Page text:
In 1986 some friends and I took the train to the city to see a punk rock show at Cabaret Metro. The lineup was 7 Seconds, Verbal Assault, Ruin, and SS20. We went solely for the need to see 7 Seconds and never heard the other bands. While I can’t speak for my friends, I became a fan of the 3 opening acts that nite, and the one that really stole the show in my opinion was Ruin.
These guys had the stage full of lit candles and they came out wearing white lab coats and they tore up the stage. I was totally impressed with them and immediately looked for any records I could find of theirs. The first one I’d find was this one, their second and final record. It had just come out at the time. I wasn’t able to find their first album for a couple years, when my friend, Eric, gave me some records from his collection in exchange for taking care of his cats when he went out of town. I was pretty happy that he gave that to me.
The band’s total output consisted of the two aforementioned albums, and a track on the That Was Then This is Now compilation 7″ on Plus Records (which will be covered here eventually) as well as being on the Get Off My Back compilation.
The band consisted of:
Damon “SouthPaw” Wallis – Guitar
Bloody Rich Hutchins – Drums
Cordy Swope – Bass/Vocals
Vosco Thomas Adams – Vocals
Glenn Wallis – Guitar/Founder/Vocals
After He Ho Rich Hutchins left the band and Paul Della Pelle became their new drummer
I was able to get some history of Ruin on their website, which is run by their singer, Tom.
Ruin was more than music, or at least aspired to be more. Initially, it was a propaganda project . Students of the arts, philosophy and religion, doing lab work with music. Experimenting with a way to be activists for social and individual evolution.
Founded in 1980 by Dr. Glenn Wallis, (then a religious studies’ undergrad), Ruin was ostensibly a model “old school” hardcore “punk” rock musical group. This model was characterized by hyper speed rhythms, banshee lead guitar, raging vocals and ideological lyrics. Countless dime a dozen bands exemplified this style but few were distinguished masters such as Dead Kennedys, Bad Brains or Minor Threat.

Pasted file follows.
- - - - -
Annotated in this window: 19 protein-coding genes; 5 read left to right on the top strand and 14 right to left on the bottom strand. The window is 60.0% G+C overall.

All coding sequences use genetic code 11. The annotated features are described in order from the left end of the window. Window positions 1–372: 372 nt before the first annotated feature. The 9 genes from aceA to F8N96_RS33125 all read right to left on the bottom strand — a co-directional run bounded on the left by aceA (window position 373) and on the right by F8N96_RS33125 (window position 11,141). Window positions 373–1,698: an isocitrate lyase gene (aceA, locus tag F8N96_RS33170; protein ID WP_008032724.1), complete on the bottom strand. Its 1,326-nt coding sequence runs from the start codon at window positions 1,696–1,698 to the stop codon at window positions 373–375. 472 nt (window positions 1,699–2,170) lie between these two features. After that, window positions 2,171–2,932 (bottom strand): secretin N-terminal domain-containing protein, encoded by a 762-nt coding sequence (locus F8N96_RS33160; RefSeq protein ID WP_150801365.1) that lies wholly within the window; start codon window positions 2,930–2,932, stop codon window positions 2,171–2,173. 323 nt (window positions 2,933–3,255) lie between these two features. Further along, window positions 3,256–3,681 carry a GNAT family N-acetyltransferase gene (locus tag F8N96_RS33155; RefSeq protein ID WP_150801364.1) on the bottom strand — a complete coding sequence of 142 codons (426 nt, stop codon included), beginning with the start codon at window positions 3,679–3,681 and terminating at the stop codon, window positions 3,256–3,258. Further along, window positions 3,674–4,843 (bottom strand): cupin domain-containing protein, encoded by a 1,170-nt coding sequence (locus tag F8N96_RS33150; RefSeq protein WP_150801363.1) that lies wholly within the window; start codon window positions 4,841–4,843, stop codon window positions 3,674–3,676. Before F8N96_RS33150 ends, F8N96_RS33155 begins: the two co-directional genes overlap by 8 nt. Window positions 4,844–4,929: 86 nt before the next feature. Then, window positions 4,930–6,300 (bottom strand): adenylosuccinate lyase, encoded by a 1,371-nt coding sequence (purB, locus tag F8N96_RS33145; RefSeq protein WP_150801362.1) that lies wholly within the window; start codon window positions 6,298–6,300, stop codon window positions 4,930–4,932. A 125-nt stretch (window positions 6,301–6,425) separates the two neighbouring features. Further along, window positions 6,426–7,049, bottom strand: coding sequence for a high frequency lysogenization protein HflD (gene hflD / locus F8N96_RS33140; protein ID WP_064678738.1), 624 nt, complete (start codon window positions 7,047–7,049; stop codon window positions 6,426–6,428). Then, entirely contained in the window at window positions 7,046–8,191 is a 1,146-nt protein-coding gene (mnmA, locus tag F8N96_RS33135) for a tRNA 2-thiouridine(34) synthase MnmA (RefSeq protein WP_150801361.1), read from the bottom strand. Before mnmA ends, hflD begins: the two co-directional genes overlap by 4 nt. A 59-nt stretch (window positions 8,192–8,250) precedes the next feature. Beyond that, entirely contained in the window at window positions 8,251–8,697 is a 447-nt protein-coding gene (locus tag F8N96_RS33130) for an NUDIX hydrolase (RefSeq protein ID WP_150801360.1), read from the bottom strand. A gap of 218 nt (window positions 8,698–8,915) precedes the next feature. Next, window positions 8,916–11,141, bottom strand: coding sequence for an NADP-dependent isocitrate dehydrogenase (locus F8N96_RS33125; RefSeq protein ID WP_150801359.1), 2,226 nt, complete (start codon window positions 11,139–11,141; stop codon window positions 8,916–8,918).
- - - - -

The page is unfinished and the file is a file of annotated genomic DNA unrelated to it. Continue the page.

During the time this style was in its infancy, Glenn heard the call and joined the mutual evolution. He began scrawling poems to be roared with thrash tempo rhythms; songs that wanted to transcend entertainment.
Glenn was nurtured on artists such as the STOOGES, LEONARD COHEN, the Ramones, Sex Pistols, Stiff Little Fingers, SHAM69, and the CLASH. While he was shaping his vision, he was listening to Crass, (anarchist art punk band), and Motorhead, (seminal speed metal band). Glenn became convinced that rock could be a vehicle to help stimulate the transformation of one’s being to a higher stage of development, resulting in positive social behavior.
Ruin achieved headliner status locally in Philadelphia’s mid sized music halls. Live, they experimented with noise, genre bending, pamphleteering, theatrics, and audience participation. They toured across the States a couple of times, and in their small way, helped to promote Buddhism as a means to enrich one’s life.
Their last recording featured their flirting with mainstream rock. Theoretically, they were hoping to reach a wider audience to spread Buddhist ideas further, but basically they were becoming serious about pursuing a career as a rock band. This was frustrating as Ruin eventually found that rock as a business was overwhelming their creative efforts.
During their last year as a group, the band members evaluated their vocation and decided to pursue other courses, assuming they had done as much as they could as punk rockers on a mission.
Over a thousand dollars in debt, they disbanded before punk got pop and missed capitalizing on the growing market for old school punk in new boots.
Glenn is currently a college professor teaching courses in Buddhism. His third book is due to be published by the end of 2004. He used to have a mission.
A while back, Blackhole Records reissued both Ruin albums on a CD, but sadly it is out of print. The one thing they did though was remix the album when it was reissued on the CD, which is something I’m almost always against. In this case, I think the vinyl version sounds superior, the remixed version sounded a little too watered down.
In the late 90s, Ruin did a reunion show and they are currently putting together a documentary DVD of the band. You can visit there website here.